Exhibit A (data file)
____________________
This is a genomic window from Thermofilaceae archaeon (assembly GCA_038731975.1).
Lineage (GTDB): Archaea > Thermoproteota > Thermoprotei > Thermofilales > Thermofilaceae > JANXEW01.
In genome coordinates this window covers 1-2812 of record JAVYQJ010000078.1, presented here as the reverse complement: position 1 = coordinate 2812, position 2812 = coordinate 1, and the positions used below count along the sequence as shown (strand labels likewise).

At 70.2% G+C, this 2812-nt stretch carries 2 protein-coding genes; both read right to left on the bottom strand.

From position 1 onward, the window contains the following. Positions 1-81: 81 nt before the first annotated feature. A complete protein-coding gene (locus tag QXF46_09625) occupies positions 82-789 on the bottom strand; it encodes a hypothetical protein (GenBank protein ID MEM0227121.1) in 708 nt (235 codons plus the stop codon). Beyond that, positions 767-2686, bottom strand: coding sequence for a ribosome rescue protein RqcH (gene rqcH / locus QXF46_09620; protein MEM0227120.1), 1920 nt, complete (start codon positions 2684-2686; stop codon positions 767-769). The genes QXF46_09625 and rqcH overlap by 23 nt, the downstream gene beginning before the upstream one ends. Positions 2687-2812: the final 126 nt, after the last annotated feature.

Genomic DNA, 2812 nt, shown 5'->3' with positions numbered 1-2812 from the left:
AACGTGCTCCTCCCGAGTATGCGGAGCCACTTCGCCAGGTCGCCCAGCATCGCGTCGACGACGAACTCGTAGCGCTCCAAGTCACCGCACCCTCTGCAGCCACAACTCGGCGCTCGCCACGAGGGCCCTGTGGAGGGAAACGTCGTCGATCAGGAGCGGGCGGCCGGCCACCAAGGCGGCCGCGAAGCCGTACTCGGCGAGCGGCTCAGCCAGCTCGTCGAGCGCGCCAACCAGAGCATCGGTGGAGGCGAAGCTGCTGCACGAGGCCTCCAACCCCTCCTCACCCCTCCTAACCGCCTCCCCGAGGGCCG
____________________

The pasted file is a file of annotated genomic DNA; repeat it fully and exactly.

This is a genomic window from Thermofilaceae archaeon (assembly GCA_038731975.1).
Lineage (GTDB): Archaea > Thermoproteota > Thermoprotei > Thermofilales > Thermofilaceae > JANXEW01.
In genome coordinates this window covers 1-2812 of record JAVYQJ010000078.1, presented here as the reverse complement: position 1 = coordinate 2812, position 2812 = coordinate 1, and the positions used below count along the sequence as shown (strand labels likewise).

At 70.2% G+C, this 2812-nt stretch carries 2 protein-coding genes; both read right to left on the bottom strand.

From position 1 onward, the window contains the following. Positions 1-81: 81 nt before the first annotated feature. A complete protein-coding gene (locus tag QXF46_09625) occupies positions 82-789 on the bottom strand; it encodes a hypothetical protein (GenBank protein ID MEM0227121.1) in 708 nt (235 codons plus the stop codon). Beyond that, positions 767-2686, bottom strand: coding sequence for a ribosome rescue protein RqcH (gene rqcH / locus QXF46_09620; protein MEM0227120.1), 1920 nt, complete (start codon positions 2684-2686; stop codon positions 767-769). The genes QXF46_09625 and rqcH overlap by 23 nt, the downstream gene beginning before the upstream one ends. Positions 2687-2812: the final 126 nt, after the last annotated feature.

Genomic DNA, 2812 nt, shown 5'->3' with positions numbered 1-2812 from the left:
AACGTGCTCCTCCCGAGTATGCGGAGCCACTTCGCCAGGTCGCCCAGCATCGCGTCGACGACGAACTCGTAGCGCTCCAAGTCACCGCACCCTCTGCAGCCACAACTCGGCGCTCGCCACGAGGGCCCTGTGGAGGGAAACGTCGTCGATCAGGAGCGGGCGGCCGGCCACCAAGGCGGCCGCGAAGCCGTACTCGGCGAGCGGCTCAGCCAGCTCGTCGAGCGCGCCAACCAGAGCATCGGTGGAGGCGAAGCTGCTGCACGAGGCCTCCAACCCCTCCTCACCCCTCCTAACCGCCTCCCCGAGGGCCG